Although dinosaurs have been extinct for thousands of years, modern paleontologists are using ancient artifacts to learn more about their history. Recently, a new addition to the titanosaur species was discovered.
In 2005, an Australian man by the name of David Elliott found a pile of fossilized dinosaur bones while herding sheep on his motorbike. These bones confounded paleontologists for years.
Finally, 11 years after their discovery, paleontologists decided that the bones belonged to a new species of titanosaur that roamed the Earth 95 million years ago. Its official name is Savannasaurus elliottorum, although the Elliott family still likes to refer to the titanosaur by their original name for it, “Wade”.
Wade’s bones helped paleontologists give people an idea of what a Savannasaurus elliottorum would have looked like. Because its pelvis bones were fused, thin and light, paleontologists deduced that Wade was a new species.Wade’s bones helped paleontologists give people an idea of what a Savannasaurus elliottorum would have looked like. Because its pelvis bones were fused, thin and light, paleontologists deduced that Wade was an entirely new species.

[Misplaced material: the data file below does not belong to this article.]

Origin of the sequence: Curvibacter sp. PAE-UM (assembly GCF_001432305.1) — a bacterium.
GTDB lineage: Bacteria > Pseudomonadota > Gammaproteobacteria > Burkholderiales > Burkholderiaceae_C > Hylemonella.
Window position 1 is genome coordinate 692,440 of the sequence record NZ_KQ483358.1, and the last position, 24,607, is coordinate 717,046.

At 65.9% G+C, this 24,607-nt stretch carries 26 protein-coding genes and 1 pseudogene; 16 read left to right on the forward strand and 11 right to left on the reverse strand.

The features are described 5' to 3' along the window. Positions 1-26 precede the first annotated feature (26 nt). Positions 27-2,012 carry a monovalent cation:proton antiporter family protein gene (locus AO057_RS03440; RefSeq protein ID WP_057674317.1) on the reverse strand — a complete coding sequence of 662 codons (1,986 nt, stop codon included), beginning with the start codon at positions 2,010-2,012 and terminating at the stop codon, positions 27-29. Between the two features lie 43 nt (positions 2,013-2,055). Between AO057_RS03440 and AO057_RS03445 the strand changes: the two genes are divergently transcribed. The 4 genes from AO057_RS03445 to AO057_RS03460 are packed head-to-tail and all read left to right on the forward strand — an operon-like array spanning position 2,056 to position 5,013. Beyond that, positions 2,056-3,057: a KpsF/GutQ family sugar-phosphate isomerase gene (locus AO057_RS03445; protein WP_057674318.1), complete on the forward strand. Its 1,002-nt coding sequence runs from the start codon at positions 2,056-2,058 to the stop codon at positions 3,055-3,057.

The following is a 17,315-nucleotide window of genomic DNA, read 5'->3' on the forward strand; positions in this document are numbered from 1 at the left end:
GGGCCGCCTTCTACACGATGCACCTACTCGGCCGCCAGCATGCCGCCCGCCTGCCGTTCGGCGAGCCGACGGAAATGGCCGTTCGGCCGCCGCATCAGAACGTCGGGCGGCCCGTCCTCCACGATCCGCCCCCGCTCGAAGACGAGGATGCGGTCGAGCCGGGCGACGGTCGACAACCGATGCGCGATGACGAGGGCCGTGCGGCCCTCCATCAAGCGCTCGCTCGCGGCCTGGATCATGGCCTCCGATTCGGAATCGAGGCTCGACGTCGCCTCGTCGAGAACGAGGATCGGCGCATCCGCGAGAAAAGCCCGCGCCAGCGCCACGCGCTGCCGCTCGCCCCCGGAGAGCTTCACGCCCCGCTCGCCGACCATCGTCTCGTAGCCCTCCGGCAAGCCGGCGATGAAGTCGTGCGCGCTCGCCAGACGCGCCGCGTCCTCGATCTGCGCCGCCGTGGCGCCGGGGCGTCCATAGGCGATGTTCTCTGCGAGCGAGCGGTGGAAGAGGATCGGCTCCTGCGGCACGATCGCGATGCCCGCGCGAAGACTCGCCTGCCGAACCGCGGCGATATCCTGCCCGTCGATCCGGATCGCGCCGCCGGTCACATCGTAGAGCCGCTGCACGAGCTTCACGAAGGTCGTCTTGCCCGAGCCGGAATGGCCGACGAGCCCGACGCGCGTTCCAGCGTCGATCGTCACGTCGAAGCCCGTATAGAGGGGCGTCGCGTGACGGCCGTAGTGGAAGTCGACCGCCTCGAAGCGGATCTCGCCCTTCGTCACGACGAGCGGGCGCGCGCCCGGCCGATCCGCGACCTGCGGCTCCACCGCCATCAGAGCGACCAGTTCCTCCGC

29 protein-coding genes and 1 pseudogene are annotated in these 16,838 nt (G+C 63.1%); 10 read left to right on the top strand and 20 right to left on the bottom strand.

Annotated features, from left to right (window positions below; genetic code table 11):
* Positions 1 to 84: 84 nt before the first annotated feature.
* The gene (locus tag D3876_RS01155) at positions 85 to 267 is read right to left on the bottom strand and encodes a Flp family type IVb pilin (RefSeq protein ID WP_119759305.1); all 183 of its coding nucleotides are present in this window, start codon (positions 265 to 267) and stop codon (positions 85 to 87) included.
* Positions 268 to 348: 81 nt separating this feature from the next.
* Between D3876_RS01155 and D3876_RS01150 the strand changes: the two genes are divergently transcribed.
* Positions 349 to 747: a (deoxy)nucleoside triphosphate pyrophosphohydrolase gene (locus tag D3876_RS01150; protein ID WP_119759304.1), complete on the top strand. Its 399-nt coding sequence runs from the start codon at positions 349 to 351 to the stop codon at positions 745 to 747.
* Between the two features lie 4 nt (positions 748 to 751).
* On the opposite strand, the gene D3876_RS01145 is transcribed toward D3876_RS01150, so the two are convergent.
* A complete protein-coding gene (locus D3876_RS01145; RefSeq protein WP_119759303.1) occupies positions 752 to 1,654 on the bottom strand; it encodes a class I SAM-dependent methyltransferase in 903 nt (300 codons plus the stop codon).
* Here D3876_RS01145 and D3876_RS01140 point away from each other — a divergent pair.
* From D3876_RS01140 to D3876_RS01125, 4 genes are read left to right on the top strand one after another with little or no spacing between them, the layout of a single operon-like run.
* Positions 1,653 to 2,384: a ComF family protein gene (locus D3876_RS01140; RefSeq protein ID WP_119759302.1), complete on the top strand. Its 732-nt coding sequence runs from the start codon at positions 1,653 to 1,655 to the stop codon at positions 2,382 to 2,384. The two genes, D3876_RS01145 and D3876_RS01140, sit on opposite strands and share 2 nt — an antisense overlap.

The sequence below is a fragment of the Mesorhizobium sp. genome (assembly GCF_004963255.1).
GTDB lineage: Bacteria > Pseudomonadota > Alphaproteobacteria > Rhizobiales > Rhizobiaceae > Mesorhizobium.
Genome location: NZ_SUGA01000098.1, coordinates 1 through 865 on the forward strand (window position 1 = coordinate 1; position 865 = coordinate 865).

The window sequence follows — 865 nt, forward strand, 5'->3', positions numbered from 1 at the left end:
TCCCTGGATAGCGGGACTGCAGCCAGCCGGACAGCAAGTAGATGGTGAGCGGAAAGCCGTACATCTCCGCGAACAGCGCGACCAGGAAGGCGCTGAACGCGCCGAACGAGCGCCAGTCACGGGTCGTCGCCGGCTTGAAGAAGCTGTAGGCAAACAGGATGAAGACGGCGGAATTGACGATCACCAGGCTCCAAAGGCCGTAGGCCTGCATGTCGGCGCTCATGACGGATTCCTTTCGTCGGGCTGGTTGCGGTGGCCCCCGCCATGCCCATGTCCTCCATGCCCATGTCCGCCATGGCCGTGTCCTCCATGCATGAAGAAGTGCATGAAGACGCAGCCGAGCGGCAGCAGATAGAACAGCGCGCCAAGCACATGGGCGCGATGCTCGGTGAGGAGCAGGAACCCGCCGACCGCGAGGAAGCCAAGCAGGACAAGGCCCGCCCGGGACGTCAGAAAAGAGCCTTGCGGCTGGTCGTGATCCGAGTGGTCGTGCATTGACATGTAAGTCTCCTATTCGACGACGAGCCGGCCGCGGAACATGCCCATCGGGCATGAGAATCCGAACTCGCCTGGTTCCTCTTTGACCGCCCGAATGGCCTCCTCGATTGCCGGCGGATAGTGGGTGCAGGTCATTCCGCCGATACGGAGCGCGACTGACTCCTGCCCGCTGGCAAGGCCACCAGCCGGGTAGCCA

Wade was one of the most complete sauropods found in Australia. Sauropods are the dinosaur family that titanosaurs belong to; they likely resemble hippopotamuses with long necks. Wade was an especially large sauropod, weighing about 22 tons and measuring more than 40 feet long and 20 feet high.
When conducting their research, it was hard for paleontologists to find Wade’s remains because they were trapped in a large bolder. Even though it took ten years to extract the body, paleontologists constantly look for bones like Wade's to continue to teach the public about dinosaurs.
[Source: The New York Times]